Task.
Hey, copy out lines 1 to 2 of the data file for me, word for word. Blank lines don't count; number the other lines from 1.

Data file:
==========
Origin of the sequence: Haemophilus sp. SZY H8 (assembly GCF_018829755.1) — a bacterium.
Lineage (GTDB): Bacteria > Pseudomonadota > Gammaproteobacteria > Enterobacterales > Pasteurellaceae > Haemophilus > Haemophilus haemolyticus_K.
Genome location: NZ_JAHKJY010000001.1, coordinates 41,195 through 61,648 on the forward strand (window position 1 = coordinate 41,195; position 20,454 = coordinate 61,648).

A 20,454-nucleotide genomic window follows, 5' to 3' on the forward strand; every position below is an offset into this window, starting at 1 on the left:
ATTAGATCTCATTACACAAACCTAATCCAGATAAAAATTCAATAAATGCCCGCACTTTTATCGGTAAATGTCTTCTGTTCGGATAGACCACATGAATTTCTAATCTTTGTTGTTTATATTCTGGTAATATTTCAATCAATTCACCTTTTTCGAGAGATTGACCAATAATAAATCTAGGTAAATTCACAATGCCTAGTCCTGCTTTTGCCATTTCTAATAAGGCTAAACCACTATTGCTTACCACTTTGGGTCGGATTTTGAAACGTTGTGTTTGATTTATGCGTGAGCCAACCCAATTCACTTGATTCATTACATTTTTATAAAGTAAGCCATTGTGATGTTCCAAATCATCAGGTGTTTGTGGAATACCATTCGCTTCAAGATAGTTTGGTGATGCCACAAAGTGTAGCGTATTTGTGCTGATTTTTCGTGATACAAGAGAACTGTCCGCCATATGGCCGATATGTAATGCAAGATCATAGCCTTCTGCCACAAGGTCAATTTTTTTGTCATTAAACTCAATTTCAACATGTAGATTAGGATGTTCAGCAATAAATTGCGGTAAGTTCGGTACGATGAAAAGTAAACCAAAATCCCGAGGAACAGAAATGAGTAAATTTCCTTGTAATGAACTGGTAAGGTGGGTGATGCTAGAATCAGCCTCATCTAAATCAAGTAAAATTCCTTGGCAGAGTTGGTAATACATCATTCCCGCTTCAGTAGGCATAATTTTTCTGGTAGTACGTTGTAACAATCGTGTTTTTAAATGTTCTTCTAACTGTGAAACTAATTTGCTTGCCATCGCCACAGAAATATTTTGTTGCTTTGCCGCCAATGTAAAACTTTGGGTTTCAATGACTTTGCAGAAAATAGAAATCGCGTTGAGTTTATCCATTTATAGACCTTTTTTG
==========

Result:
Origin of the sequence: Haemophilus sp. SZY H8 (assembly GCF_018829755.1) — a bacterium.
Lineage (GTDB): Bacteria > Pseudomonadota > Gammaproteobacteria > Enterobacterales > Pasteurellaceae > Haemophilus > Haemophilus haemolyticus_K.